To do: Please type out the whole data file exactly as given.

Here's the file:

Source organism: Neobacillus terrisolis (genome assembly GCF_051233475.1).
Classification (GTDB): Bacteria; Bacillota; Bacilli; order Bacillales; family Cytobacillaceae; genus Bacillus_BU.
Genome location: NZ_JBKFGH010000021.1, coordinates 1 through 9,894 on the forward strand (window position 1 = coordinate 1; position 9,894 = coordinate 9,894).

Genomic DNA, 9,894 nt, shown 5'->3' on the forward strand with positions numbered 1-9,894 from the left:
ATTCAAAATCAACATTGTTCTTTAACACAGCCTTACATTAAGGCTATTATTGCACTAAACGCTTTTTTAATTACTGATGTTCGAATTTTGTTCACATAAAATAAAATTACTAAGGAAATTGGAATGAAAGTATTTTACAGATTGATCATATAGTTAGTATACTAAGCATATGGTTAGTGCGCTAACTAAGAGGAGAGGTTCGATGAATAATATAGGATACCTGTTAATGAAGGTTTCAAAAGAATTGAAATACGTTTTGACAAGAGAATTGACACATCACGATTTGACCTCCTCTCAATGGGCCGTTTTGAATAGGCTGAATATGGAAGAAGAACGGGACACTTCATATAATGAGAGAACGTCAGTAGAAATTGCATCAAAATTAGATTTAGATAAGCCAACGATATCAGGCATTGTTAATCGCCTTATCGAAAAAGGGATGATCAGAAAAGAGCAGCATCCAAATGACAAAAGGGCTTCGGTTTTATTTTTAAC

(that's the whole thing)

Source organism: Neobacillus terrisolis (genome assembly GCF_051233475.1).
Classification (GTDB): Bacteria; Bacillota; Bacilli; order Bacillales; family Cytobacillaceae; genus Bacillus_BU.
Genome location: NZ_JBKFGH010000021.1, coordinates 1 through 9,894 on the forward strand (window position 1 = coordinate 1; position 9,894 = coordinate 9,894).

Genomic DNA, 9,894 nt, shown 5'->3' on the forward strand with positions numbered 1-9,894 from the left:
ATTCAAAATCAACATTGTTCTTTAACACAGCCTTACATTAAGGCTATTATTGCACTAAACGCTTTTTTAATTACTGATGTTCGAATTTTGTTCACATAAAATAAAATTACTAAGGAAATTGGAATGAAAGTATTTTACAGATTGATCATATAGTTAGTATACTAAGCATATGGTTAGTGCGCTAACTAAGAGGAGAGGTTCGATGAATAATATAGGATACCTGTTAATGAAGGTTTCAAAAGAATTGAAATACGTTTTGACAAGAGAATTGACACATCACGATTTGACCTCCTCTCAATGGGCCGTTTTGAATAGGCTGAATATGGAAGAAGAACGGGACACTTCATATAATGAGAGAACGTCAGTAGAAATTGCATCAAAATTAGATTTAGATAAGCCAACGATATCAGGCATTGTTAATCGCCTTATCGAAAAAGGGATGATCAGAAAAGAGCAGCATCCAAATGACAAAAGGGCTTCGGTTTTATTTTTAAC